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  • Six Award-winning Filmmakers Join Forces to Illuminate the Lives of Vulnerable Families

    December 6, 2013

    The Center for Strategic Communications (CSC) has selected six acclaimed Seattle-area filmmakers to participate in its new Film & Family Homelessness Project. The filmmakers will collaborate to create four different animated films that will tell the stories of the thousands of Washington families who are homeless or living in poverty.  

    The new Film Fellows are Heather Ayres, Drew Christie, Laura Cronin, Amy Enser, Neely Goniodsky, and Sihanouk Mariona. They were chosen from more than 50 applicants because of their compelling story ideas and impressive body of work, said project director Barry Mitzman, professor of strategic communications and director of the CSC. The filmmakers will employ a variety of animation styles, including stop motion, erasure animation, digital cut-outs, compositing and traditional animation techniques, to create an all-animated collection of short films that will work both as a package and on their own.

    “This may be the first time in the country that so many accomplished filmmakers have been invited to address the largely hidden issue of family homelessness,” said Mitzman. “Because all the films will be animated, the filmmakers will have more freedom to explore creative and artistic storytelling techniques, while respecting the sensitivities of the families whose stories are being shared.  

    “Also, we expect that these films will draw audiences who are interested in fresh and exciting uses of film and digital storytelling,” he said.

    During the selection process, Mitzman said, reviewers saw a natural fit between several of the storytelling approaches, which led to this configuration of Fellows and films:

    1. Heather Ayres and Sihanouk Mariona plan to contrast conversations among mothers and among their children about the challenges of homelessness.  Ayres is an award-winning writer/director who has worked with 911 Media Arts, KCTS (Seattle’s public television station) and PBS.  Mariona is an Emmy award-winning stop-motion animator, with work in both television production and feature films.

    2. Amy Enser and Drew Christie will illustrate the viewpoint of a teenager in a homeless family, highlighting the difficulties of both being a teen and being homeless. Enser has been a writer/director/editor in the Seattle area since 2004, focusing on collaborative and diverse projects to help build and strengthen the film community as a whole.  Christie is an animator, illustrator and filmmaker whose work has been featured in The New York Times, The Huffington Post and Vanity Fair.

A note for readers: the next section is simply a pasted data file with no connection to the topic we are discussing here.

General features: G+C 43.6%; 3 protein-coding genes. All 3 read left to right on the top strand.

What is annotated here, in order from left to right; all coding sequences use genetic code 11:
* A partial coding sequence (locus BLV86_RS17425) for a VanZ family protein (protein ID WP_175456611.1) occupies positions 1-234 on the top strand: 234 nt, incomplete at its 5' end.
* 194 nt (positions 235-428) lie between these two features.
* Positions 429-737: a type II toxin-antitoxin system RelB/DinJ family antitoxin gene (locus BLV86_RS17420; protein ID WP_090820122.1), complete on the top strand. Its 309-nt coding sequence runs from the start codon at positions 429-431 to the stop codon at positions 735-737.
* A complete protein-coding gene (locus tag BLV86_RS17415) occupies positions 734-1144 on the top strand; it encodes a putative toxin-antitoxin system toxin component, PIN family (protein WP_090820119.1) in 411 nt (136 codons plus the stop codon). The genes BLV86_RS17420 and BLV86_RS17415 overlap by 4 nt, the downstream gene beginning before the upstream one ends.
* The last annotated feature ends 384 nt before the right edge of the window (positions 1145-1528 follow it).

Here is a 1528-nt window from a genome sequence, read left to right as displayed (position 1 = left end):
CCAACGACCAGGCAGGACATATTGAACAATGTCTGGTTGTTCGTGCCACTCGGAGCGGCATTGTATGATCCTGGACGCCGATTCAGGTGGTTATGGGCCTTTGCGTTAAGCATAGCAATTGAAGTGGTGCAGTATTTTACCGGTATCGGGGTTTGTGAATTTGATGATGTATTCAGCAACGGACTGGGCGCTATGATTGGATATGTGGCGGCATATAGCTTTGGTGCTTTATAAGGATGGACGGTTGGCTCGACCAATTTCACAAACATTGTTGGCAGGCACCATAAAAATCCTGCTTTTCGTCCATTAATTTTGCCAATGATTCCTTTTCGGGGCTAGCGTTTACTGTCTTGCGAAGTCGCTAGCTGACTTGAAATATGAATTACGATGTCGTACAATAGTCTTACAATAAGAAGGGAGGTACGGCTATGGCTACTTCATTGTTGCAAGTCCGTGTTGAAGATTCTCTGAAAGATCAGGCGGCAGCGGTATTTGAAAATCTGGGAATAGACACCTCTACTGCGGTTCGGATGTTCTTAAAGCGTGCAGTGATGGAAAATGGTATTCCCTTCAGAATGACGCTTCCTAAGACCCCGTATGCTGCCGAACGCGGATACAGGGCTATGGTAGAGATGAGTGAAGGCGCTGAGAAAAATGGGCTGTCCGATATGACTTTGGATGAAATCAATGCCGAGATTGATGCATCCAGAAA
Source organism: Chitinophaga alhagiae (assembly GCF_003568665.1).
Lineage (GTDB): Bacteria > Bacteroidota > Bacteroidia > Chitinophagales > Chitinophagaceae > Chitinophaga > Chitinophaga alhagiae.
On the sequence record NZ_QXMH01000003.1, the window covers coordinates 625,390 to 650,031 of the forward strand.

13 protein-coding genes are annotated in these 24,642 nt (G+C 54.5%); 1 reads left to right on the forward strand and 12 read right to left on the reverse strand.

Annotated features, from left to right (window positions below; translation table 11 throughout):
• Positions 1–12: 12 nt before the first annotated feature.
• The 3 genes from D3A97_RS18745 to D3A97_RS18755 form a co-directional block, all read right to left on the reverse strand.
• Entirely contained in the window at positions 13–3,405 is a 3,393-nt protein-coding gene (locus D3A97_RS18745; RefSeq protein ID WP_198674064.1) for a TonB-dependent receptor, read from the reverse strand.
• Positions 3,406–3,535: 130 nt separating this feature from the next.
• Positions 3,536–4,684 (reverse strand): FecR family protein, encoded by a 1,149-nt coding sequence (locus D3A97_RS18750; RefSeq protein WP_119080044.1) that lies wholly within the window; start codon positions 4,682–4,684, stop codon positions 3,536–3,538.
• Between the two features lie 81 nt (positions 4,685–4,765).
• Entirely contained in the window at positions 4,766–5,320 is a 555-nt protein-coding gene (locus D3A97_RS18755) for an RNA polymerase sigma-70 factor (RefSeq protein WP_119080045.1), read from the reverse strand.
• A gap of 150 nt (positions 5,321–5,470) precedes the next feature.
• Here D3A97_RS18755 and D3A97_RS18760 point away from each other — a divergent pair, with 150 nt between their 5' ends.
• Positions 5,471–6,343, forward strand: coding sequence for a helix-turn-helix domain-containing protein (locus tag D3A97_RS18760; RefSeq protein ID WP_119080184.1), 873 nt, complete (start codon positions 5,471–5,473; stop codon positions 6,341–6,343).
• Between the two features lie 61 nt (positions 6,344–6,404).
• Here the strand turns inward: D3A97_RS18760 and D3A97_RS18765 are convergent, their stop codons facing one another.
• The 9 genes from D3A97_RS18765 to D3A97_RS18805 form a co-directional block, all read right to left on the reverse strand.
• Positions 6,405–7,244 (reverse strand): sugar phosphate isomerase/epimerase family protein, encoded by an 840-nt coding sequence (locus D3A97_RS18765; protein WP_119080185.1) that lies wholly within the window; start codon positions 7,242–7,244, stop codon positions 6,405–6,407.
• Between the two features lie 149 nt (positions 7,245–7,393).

3. Laura Jean Cronin will visualize prospective buyers walking through an empty home, all the while seeing the family who once lived there and the moments that led to them losing their home. Cronin is an award-winning filmmaker, an accomplished artist and a current producer at Reel Grrls who has also created numerous community-conscious, mission-driven videos under the banner Pound Pictures.

    4. Neely Goniodsky's film will showcase the cycle of a family falling into homelessness and how they can move out of it, if a compassionate, supportive community and resources are in place. Goniodsky has produced and directed 16 animated short films, most of which have been screened at international festivals around the world.

    The selection committee included representatives from both the filmmaking and family homelessness community.  

    The filmmakers will attend three full-day workshops at Seattle University led by film industry mentors and family homelessness experts.  Each Film Fellows team will then create a short film in winter 2014.  The goal is to screen the four films during the 2014 Seattle International Film Festival (SIFF) as part of a collaboration between Seattle University and SIFF.  

    Each Fellow will receive a grant of $8,000.  Seattle University students from the Digital Design, Film Studies and other programs will work with the filmmakers as production assistants.

    The Film & Family Homelessness Project is funded by a grant from the Bill & Melinda Gates Foundation.

    More information on the Film & Family Homelessness Project is available at this link or from Lindy Boustedt.

    The Center for Strategic Communications is a part of the Communication Department in the College of Arts and Sciences.The College of Arts and Sciences, the largest college in Seattle University, offers 42 major and 37 minor undergraduate degrees and 6 master's degrees.

     

     

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